Airflow correction = -------------------- = 1.0588
This yields a ~6% correction to add to the airflow number in the MAF transfer function at 3.2 v. Looking at the MAF transfer function, we might see a value of 30.0 lbs/min airflow at 3.2v. The airflow correction is applied to find the new airflow value to be entered into the MAF transfer function in the PCM.
New MAF value = (30.0lbs/min) x 1.058 ≈ 31.8 lbs/min
Speed density applications simply point to a cell in the volumetric efficiency table at 4,000 rpm and the corresponding MAP value (usually 95 to 100 kPa in this case) that can be adjusted by the same 1.058 multiplier. This process is repeated at all points where the delivered lambda varies from the target by more than one or two percent. Within a couple pulls at WOT, this process should bring the engine into almost exact desired fueling conditions.
The PCM likely rounds whatever new value you enter slightly to a step size allowed in its software, so do not be alarmed if it is not exact. The point is to get the airflow model as close to reality as possible. Most PCMs have small enough step sizes to get within 1% accuracy if you have the precision and patience.
Once airflow has been accurately mapped all the way up, the true search for power can begin. New target ratios can now be set in the PCM and verified on the dynamometer. The leaner the mixture, the closer to the knock limit the engine gets. For forced induction applications, the line between best power and detonation can be very thin. It is up to the calibrator to decide exactly how much leaner he is confident in letting a certain engine operate. I typically aim for λ ≈ 0.87 (12.7:1 a/f) for naturally aspirated engines, λ ≈ 0.78 (11.4:1 a/f) for positive displacement supercharged engines, and λ ≈ 0.80 (11.7:1 a/f) for centrifugally supercharged or turbocharged engines, but individual cases vary.
With the desired lambda reached, ignition timing can be added to find the best power without knock. Two-degree increments usually work well to quickly find out if more timing helps. During WOT testing, actual spark advance should be recorded as well as knock sensor signal, if available. The OEM knock sensor can be a very useful tool in determining the maximum allowable advance for an engine, and should be used whenever possible.
Most OEM knock routines are very accurate, just slow to recover. OEM knock strategies often aggressively retard timing as soon as activity is detected from the knock sensor. For performance applications, it can be beneficial to reduce the attack rate of knock retard as well as increase the recovery rate that increments timing back to normal. Even though spark advance tries to return to the desired value sooner, a repeat offense simply starts the routine over with another round of spark retardation. By not changing the actual threshold, this technique preserves engine protection while reducing the duration of knock strategy intrusion on the driving experience.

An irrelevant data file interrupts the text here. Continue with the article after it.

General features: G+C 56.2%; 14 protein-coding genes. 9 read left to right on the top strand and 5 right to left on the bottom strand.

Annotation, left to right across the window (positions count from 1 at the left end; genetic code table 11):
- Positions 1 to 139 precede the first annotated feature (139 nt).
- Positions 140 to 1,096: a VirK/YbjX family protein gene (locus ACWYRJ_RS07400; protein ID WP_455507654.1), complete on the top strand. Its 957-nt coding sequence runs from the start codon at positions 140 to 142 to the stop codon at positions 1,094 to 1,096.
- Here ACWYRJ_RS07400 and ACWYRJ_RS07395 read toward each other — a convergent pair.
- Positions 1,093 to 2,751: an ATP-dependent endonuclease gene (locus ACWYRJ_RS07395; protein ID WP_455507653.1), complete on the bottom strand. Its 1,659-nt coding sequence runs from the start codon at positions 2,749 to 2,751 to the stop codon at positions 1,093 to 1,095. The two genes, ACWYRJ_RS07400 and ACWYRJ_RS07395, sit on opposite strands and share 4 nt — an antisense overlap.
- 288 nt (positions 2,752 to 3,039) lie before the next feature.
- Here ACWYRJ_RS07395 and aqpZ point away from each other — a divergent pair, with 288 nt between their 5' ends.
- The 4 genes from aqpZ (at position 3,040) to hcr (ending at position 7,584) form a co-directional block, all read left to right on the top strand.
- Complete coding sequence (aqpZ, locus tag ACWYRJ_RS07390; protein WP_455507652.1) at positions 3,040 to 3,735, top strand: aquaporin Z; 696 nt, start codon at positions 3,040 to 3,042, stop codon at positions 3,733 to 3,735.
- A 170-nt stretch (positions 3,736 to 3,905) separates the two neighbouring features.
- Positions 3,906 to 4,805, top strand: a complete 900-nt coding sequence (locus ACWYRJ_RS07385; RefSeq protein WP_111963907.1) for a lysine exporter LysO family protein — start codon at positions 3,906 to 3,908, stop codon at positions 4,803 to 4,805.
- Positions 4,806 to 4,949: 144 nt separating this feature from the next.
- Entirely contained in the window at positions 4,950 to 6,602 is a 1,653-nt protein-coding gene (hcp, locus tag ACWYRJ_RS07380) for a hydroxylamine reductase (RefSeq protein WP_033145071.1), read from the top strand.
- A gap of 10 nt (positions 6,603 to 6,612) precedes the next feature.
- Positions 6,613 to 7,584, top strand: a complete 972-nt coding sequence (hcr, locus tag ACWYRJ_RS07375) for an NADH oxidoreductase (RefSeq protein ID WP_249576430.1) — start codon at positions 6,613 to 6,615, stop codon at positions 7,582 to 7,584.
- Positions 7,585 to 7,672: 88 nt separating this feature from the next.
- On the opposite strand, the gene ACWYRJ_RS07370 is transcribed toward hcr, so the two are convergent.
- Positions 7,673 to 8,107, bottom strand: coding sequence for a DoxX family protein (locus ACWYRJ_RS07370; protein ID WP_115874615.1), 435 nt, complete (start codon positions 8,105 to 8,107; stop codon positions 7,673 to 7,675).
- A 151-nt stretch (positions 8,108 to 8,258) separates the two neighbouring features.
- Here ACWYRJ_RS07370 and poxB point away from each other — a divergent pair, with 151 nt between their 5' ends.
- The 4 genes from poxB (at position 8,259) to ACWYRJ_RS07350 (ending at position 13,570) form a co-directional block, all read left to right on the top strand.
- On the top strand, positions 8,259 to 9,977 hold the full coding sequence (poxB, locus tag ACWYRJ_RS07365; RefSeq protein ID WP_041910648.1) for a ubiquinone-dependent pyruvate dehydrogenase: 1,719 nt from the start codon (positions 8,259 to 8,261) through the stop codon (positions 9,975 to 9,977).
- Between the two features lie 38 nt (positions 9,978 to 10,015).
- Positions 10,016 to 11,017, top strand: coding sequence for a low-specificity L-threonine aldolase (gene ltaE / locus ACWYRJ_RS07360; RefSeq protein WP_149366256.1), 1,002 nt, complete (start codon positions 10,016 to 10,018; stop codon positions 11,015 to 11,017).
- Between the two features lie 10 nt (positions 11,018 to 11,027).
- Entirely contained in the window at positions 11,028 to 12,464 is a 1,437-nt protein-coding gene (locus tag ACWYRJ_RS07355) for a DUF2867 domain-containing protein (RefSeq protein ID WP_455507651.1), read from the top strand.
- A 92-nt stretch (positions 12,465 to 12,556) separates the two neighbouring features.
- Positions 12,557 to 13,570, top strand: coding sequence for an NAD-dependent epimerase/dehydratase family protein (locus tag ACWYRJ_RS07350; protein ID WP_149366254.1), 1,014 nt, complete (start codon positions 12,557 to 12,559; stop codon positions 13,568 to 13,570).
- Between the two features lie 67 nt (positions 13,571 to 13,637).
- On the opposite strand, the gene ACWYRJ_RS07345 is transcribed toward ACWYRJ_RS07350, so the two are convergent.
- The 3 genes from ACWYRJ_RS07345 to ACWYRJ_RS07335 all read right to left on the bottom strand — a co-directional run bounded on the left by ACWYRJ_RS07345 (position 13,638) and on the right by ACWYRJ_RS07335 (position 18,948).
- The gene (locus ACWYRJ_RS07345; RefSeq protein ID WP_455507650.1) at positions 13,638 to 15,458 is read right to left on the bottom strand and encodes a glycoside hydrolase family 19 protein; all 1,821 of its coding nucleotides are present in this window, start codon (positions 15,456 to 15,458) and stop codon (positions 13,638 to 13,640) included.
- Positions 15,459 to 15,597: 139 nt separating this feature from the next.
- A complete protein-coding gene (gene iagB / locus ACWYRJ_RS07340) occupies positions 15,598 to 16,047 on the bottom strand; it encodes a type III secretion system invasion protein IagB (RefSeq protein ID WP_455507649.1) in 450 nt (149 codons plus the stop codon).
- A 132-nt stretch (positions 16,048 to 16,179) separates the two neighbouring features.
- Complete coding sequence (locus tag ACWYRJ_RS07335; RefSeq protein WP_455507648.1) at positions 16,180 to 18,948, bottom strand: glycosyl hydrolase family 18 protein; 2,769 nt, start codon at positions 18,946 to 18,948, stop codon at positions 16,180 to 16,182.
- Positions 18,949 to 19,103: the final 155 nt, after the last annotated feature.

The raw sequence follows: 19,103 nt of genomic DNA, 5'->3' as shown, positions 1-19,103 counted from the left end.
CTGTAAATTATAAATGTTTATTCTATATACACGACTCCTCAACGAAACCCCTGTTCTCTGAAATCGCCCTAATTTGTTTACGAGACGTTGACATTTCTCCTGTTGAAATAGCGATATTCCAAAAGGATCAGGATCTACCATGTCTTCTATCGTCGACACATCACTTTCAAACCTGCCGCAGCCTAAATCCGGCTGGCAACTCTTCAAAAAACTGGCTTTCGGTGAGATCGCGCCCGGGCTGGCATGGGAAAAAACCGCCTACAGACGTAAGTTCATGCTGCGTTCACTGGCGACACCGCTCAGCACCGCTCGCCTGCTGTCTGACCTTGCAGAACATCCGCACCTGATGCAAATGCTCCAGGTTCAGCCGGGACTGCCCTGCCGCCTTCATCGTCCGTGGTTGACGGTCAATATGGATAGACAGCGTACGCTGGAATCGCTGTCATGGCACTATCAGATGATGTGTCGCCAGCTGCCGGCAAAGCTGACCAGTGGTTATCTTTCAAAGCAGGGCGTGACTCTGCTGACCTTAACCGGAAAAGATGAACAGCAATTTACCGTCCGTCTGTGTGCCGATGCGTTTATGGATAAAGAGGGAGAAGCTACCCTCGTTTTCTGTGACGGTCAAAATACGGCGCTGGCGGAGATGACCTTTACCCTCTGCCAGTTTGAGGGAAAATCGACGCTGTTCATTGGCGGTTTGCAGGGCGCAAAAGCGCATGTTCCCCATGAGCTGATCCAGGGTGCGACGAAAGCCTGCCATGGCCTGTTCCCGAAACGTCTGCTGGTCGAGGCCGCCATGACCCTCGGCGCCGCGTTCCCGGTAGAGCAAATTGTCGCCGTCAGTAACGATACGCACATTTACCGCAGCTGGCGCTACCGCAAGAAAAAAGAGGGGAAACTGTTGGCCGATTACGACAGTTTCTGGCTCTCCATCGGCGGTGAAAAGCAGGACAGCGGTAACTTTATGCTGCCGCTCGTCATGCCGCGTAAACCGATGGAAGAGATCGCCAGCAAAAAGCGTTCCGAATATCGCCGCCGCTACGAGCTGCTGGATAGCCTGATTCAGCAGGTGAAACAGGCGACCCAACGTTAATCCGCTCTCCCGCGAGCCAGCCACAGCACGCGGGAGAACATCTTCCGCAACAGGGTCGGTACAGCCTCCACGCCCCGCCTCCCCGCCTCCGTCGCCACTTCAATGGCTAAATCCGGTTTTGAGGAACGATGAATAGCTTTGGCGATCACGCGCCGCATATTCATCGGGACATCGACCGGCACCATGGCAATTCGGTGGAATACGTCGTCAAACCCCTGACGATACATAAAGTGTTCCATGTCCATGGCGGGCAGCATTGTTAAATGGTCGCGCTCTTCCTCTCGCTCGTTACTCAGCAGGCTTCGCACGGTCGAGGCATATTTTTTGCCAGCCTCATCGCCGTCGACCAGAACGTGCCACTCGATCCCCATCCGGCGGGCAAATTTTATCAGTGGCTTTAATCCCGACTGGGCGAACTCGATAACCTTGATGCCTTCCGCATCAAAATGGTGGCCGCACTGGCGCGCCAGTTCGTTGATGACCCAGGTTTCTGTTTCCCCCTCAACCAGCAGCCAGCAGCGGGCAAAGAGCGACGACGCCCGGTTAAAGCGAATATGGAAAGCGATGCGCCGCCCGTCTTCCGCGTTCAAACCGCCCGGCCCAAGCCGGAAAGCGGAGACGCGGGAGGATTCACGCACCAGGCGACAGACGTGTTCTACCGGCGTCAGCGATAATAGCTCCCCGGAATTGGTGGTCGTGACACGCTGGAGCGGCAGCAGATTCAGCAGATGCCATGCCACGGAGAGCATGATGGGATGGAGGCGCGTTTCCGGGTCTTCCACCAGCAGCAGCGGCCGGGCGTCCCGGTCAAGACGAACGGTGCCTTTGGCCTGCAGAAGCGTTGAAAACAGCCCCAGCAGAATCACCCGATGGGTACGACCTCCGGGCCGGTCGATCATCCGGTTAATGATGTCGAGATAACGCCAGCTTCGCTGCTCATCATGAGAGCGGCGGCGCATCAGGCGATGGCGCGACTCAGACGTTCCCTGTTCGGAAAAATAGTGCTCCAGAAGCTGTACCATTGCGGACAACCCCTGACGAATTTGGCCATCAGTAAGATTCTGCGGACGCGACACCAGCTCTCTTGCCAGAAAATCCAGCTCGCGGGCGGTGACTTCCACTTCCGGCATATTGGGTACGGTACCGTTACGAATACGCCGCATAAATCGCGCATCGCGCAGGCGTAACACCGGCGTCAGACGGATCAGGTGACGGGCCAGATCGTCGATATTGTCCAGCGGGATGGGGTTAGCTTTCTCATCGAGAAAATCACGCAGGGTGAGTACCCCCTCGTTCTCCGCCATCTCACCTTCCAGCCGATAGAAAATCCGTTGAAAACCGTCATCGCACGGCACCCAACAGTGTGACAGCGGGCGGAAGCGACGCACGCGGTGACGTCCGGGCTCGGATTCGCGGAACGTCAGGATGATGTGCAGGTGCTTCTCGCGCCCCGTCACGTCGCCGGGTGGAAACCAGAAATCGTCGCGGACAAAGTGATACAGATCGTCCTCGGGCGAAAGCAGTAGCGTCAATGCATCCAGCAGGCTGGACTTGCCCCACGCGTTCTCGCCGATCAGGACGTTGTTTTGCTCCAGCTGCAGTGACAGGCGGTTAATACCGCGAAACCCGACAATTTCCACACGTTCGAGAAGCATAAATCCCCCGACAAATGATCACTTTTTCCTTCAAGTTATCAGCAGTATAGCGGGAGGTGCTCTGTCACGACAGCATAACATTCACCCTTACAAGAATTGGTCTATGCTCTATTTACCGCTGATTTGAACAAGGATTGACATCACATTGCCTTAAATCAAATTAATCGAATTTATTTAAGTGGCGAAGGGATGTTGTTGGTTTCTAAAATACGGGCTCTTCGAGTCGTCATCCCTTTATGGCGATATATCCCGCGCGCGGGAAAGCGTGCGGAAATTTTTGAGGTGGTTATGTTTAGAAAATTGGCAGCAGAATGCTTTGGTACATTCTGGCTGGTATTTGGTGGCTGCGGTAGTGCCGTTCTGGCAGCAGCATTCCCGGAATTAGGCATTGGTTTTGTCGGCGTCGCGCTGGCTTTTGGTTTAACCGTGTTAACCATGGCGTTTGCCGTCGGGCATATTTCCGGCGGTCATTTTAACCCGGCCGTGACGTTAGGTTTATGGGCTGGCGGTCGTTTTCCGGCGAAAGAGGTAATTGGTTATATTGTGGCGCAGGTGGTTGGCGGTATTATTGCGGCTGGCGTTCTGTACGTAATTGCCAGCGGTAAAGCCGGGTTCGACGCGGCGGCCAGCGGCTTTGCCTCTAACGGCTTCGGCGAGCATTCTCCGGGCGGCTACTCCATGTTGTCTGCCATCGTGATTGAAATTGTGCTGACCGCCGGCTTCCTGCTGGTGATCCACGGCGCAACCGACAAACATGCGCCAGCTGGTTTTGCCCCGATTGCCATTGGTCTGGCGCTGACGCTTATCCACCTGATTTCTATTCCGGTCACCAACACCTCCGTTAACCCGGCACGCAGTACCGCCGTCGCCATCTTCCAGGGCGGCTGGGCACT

In some rare instances, the sensitivity of the OEM knock sensor may falsely trigger spark retard. Changes to valvetrain components such as the addition of solid roller camshafts or an exhaust pipe striking the vehicle body can transmit noises in the same frequency range as knock to the sensor. Any interference issues should be mechanically fixed to allow normal operation, but valvetrain noise issues may need to be accepted as a necessary evil. If false knock sensor input persists in the absence of actual knock, the knock routine should be disabled. This can usually be done by setting a maximum allowable authority for knock retard to zero degrees.
The target air/fuel ratio is set to a constant value in all areas where the engine may operate during WOT. This helps reduce the confusion associated with trying to hit a moving target when correcting the airflow model.
A table of MAF breakpoints at WOT can again make calculating corrections easier. RPM is added to correlate dyno and PCM data points.
Changes in the delivered air/fuel ratio can be measured with a wideband oxygen sensor on the dyno and used to determine best output. Notice the minimal change in power with change in lambda between the runs.
Low amounts of spark advance at high engine speeds often lead to high exhaust gas temperatures because part of the charge is often still burning when the exhaust valve opens. Increasing ignition lead forces combustion to happen earlier inside the cylinder and reduces exhaust temperatures. If exhaust gas temperatures are high enough to require advancing the timing, the knock threshold may limit total advance. The solution is to richen the target lambda to reduce burn temperature and allow the increased timing lead.